• The government wants to eliminate unnecessary regulations to make its data privacy law friendlier for small businesses.
  • It also wants to create an independent board and chief executive, with the positions being filled by the Department for Digital, Culture, Media & Sport.
  • Still in the U.K: a data-sharing agreement between the National Health Service and Palantir has been terminated after a three-month privacy campaign.


WhatsApp announced its encryption will now apply to conversations kept in Apple and Google's cloud services. The move is designed to let users store their conversations in external cloud services while ensuring chats remain private even if the accounts are compromised.


  • The feature will be rolled out in a software update later this month.
  • Users will have to turn on the feature and create a password to prevent unauthorized access to the encrypted backup.
  • The encryption keys will be stored in Facebook’s U.S. and European data centers.
  • WhatsApp has been criticized for letting users include private conversations in reports against others.
  • CEO Will Cathcart defended the company in an interview with the Verge, saying that users should be allowed to complain when someone else has said something "offensive or dangerous."


Companies must adopt a KonMari method to reduce data hoarding, says DoorDash privacy leader Nandita Rao. At our August privacy_infra() meetup, Rao said the KonMari method can help firms eliminate data that doesn't "spark joy."


  • Rao said data hoarding could result in non-compliance fines and breaches.
  • 85% of data that companies have stored is irrelevant, according to Gartner.
  • Rao notes the amount of data kept by companies will grow by 5x by 2025, increasing the risk of "dark data."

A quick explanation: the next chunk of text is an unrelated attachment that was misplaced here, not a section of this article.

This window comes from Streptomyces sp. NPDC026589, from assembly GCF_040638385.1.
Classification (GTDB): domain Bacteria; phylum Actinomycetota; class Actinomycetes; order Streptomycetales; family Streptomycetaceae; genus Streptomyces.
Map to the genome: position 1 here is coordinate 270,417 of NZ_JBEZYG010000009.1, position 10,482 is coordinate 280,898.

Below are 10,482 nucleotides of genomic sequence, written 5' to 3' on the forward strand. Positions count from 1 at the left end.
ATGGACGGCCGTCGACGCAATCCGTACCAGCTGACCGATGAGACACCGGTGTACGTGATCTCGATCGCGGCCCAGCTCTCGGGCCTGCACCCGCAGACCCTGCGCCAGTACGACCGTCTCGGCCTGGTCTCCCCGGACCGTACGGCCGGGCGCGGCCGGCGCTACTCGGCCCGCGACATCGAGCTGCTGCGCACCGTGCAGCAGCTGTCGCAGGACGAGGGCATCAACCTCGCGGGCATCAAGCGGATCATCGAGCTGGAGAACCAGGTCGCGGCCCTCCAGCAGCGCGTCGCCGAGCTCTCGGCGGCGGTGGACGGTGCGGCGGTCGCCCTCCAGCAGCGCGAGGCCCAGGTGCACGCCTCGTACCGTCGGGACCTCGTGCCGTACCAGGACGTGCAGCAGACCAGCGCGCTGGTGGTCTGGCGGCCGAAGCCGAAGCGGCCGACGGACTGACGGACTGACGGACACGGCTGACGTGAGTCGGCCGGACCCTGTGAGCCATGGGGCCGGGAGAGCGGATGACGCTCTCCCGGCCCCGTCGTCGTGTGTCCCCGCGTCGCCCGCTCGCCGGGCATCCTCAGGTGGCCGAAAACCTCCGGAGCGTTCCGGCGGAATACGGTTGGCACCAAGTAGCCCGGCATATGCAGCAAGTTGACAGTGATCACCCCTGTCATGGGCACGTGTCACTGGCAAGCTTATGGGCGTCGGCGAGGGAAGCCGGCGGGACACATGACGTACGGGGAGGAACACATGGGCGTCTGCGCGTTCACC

• "Dark data" is unnecessary data that is collected as part of regular business activities.

The Transcend Blog

Apple issued multiple emergency security updates to prevent Israeli firm NSO Group from infecting its devices with spyware. Cybersecurity watchdog said NSG Group's Pegasus spyware was used to hack a Saudi political activist's iPhone.


  • Hackers used the "zero-click" method, which is when a user's device is compromised without their knowledge.
  • Later this year, Apple will roll out additional measures to protect its devices from spyware as part of a software update.
  • The German government bought Pegasus spyware in 2019.


In other privacy news:
  • Alabama ended its legal challenge against the U.S. Census Bureau's usage of differential privacy.
  • Google responded to three of 43 data requests from the Hong Kong government in 2020.
  • The Italian privacy watchdog has asked Facebook for additional information about its new smart glasses.
  • The U.K. has canceled plans for a vaccine passport.
  • Millions of people in Walgreens’ Covid-19 testing services could have had their information exposed, according to Recode.
  • China is working on a machine that would let the government track user data sent to other countries.
  • U.K.-based privacy firm Kape Technologies will acquire ExpressVPN for $936M.